A Jaw-Dropping Experience on Independence Pass

May 15, 2020 – Snow-capped mountains, high alpine meadows and hairpin turns are just a few experiences to enjoy on Independence Pass, located at 12,000 feet above

“I’m most at home in the upper reaches of Colorado’s high alpine country, where life barely hangs on beneath the shelter of the surrounding peaks.” – Colorado native Spencer Shaw on top of Independence Pass

sea level near Aspen, Colorado. This breathtaking region is adjacent three wilderness areas, including the Collegiate Peaks Wilderness, an area we’ve been working hard to protect for more than a decade.

This past year we transferred the nine-acre Grandview Lode to the U.S. Forest Service for inclusion in the surrounding wilderness, to be followed by the adjacent 10-acre Spotted Tail Lode. This area of the wilderness is a popular hiking spot and if you journey high enough, you’ll find access to climbing and jaw-dropping views of the Continental Divide.

We are also working to transfer a 20-acre property we acquired near Blue Lake within the Mount Massive Wilderness. This lake is just a three-mile hike from the pass, and as our young friend Spencer (pictured above) points out, it’s a perfect place to drop a line, soak in some sunshine and admire the wildflowers.

Since 1992, you have helped the Trust acquire nearly 5,900 acres in Colorado and transfer more than 5,700 to public ownership, and we look forward to sharing the details of several new projects currently under development.

 

More Protection for the Sabinoso Wilderness

A view of the Lagartija Creek property

May 1, 2020 – Defined by sheer canyon walls, rugged prairielands and never ending skies, the Sabinoso Wilderness is a high desert paradise located in northeastern New Mexico. This remote treasure was designated as wilderness in 2009 and since 2013 we have been working to further protect it.

We are happy to report we have completed the purchase of Lagartija Creek, a 320-acre parcel of land with high desert bluffs and vistas for miles that abuts the Sabinoso Wilderness boundary. By purchasing this property, we removed the threat of private development in this special corner of the Sabinoso.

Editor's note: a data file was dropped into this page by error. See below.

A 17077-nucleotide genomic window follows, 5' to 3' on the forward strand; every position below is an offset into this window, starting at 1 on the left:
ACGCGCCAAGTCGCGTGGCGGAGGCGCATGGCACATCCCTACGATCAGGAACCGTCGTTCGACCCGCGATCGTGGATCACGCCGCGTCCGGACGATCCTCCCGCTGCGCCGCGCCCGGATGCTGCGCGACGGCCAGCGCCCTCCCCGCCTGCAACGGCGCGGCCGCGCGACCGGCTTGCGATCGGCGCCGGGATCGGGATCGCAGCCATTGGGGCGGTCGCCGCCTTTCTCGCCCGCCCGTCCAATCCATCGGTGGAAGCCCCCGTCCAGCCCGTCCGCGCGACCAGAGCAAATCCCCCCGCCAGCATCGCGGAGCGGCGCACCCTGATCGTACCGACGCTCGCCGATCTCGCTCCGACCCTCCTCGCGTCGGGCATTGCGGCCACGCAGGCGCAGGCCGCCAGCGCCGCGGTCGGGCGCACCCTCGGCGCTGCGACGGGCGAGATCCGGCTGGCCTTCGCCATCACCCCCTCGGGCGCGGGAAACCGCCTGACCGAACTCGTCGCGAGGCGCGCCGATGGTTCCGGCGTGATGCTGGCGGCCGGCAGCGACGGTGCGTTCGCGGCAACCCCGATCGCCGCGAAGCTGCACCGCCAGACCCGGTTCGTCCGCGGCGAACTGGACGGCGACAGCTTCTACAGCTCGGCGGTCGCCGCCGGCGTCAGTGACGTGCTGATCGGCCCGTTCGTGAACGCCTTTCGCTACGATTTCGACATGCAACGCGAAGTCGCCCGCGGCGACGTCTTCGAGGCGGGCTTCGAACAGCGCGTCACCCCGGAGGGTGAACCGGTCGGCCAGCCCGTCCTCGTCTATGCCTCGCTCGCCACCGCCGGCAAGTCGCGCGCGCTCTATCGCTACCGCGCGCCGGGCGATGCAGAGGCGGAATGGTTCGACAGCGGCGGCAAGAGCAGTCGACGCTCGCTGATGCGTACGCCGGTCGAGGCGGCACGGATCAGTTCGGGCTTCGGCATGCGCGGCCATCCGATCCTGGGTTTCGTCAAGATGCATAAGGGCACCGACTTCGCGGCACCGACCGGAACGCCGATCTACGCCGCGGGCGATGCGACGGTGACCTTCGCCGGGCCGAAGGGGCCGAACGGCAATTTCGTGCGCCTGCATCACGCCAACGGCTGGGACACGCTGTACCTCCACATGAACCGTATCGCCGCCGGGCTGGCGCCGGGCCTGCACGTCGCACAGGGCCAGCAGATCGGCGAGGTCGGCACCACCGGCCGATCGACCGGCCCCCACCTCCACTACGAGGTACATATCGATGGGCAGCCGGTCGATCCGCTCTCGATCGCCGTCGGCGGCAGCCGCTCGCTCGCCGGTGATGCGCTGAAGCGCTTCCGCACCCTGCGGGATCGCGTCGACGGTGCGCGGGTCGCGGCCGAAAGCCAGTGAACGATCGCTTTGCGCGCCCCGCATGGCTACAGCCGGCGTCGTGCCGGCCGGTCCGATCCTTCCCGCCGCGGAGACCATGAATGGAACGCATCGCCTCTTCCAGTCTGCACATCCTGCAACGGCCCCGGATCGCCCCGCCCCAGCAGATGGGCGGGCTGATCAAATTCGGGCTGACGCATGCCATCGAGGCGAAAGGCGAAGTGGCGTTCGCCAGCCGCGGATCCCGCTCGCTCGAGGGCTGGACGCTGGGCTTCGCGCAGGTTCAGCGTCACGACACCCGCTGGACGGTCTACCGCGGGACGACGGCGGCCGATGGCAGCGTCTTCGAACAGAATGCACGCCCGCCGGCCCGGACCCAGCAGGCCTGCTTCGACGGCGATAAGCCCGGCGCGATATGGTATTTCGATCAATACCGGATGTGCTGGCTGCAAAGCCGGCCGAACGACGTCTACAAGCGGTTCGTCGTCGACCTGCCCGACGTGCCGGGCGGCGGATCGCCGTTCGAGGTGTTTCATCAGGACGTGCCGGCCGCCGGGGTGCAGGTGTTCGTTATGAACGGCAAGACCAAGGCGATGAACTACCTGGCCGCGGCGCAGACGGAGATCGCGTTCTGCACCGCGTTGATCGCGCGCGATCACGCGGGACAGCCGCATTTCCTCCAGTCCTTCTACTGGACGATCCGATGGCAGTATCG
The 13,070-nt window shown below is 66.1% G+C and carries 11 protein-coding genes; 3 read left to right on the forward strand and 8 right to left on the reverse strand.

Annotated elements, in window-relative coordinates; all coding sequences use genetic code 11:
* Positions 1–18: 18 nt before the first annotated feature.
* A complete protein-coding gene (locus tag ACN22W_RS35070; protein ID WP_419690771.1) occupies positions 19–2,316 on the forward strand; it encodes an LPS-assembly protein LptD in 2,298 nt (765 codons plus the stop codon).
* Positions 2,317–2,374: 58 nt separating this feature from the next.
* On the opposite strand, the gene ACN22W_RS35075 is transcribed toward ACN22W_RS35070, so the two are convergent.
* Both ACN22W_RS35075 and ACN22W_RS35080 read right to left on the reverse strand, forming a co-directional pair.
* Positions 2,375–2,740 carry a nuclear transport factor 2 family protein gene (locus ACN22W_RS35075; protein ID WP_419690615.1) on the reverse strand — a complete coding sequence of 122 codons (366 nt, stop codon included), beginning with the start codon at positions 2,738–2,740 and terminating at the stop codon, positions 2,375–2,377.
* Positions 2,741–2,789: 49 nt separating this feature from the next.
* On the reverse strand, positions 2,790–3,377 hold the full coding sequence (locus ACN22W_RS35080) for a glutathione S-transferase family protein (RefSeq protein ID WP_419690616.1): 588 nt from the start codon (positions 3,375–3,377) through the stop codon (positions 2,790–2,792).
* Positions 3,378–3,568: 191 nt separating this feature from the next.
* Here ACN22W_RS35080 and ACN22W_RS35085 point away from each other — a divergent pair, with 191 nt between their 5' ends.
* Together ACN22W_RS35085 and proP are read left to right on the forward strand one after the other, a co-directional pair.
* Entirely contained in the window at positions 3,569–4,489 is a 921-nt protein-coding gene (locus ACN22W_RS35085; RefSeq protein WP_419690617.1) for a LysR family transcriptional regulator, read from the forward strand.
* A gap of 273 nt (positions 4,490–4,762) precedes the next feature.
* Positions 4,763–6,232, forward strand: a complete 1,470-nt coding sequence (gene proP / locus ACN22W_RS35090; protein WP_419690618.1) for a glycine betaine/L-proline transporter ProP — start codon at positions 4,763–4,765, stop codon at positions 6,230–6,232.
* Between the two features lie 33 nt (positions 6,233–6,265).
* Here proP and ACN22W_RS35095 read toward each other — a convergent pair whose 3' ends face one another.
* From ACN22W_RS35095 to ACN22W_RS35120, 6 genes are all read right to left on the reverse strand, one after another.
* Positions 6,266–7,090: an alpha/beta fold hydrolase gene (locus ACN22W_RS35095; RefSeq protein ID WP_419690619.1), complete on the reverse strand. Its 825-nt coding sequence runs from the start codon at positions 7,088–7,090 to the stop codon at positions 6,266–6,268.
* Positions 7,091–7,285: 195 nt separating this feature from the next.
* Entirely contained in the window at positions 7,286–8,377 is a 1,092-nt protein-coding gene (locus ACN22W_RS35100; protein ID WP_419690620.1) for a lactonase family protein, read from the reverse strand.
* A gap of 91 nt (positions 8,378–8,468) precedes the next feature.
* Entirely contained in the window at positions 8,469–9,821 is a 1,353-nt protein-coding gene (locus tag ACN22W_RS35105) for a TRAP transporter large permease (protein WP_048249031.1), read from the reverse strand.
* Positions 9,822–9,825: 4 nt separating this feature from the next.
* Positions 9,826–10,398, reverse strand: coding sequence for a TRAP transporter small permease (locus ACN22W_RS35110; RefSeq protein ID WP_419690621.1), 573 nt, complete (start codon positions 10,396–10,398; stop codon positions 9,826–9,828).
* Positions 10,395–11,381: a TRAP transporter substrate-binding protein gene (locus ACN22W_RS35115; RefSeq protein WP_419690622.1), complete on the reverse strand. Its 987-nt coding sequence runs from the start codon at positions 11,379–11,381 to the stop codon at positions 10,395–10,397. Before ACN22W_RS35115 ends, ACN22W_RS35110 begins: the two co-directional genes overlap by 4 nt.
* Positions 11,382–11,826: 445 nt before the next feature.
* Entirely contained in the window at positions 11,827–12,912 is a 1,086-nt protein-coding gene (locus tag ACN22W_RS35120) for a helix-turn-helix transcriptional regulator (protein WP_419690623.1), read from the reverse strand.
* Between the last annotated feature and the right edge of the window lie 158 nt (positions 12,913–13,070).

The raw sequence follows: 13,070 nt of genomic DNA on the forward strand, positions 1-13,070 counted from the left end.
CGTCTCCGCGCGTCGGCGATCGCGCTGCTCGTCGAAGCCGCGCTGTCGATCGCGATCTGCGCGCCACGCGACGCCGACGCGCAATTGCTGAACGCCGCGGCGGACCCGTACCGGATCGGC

We have now purchased nearly 4,800 acres adjacent to and within designated wilderness and national conservation lands in New Mexico, including the 4,176-acre Rimrock Rose Ranch, a majority of which was donated to the Bureau of Land Management in 2017. This donation expanded the Sabinoso Wilderness by 25 percent and opened public access to it for the first time since its designation.

We are grateful to our supporters who, even during this challenging time, continue to champion our work to protect our nation’s wilderness areas. Please take the time to share our work. Now more than ever, a little good news can go a long way.

 

The Necessity of Wilderness

April 17, 2020 – Sunrise on a mountain peak, deer browsing in a nearby meadow, the stillness of water on an alpine lake. During a time of personal and professional upheaval for many of us, we can still count on the gift of wild places.

Wilderness is a necessity for us. It recharges our batteries, clears our minds and connects us to the rhythms of the natural world. How about you? When you step into wilderness, what fills your senses with wonder? What makes it important to you?

Even during this challenging time when many of us are unable to access the great outdoors, the Trust never waivers from its mission to remove the threat of development in the wilderness areas you love. Since our founding 28 years ago, we have permanently protected more than 52,000 acres and added 481 parcels to 106 wilderness areas now owned by you, the public.

Every parcel of land we’ve acquired and transferred has a compelling story behind it and our 2020 spring newsletter is an opportunity to share some of them with you, as well as shine a spotlight on just a few of the special people who help make it happen.

We hope you enjoy our Spring Newsletter and please share it with family and friends. After all, it is your investment in our work that makes these success stories possible.

 

Kelly Conde, Sawtooth Wilderness

The Trust Welcomes a New Team Member

 

April 3, 2020 – Please help us welcome Kelly Conde to The Wilderness Land Trust family as our new lands specialist. Kelly is an Idaho native who grew up exploring the many wilderness areas in her state. Her family vacations always required a tent and hiking boots as they backpacked the Sawtooth Wilderness, rafted the Frank Church River of No Return Wilderness and flew into the Selway-Bitterroot Wilderness on a mail plane. Kelly says these experiences helped her understand the necessity of wild places “where man himself is a visitor who does not remain.” They also led her to a career in conservation that started with the Idaho-based Sawtooth Society followed by the Sagebrush Steppe Land Trust where she worked as their conservation manager.

Kelly is based in Pocatello, Idaho, and she will oversee our projects located throughout the Northwest, including Washington, Oregon, Idaho, Montana, and Wyoming.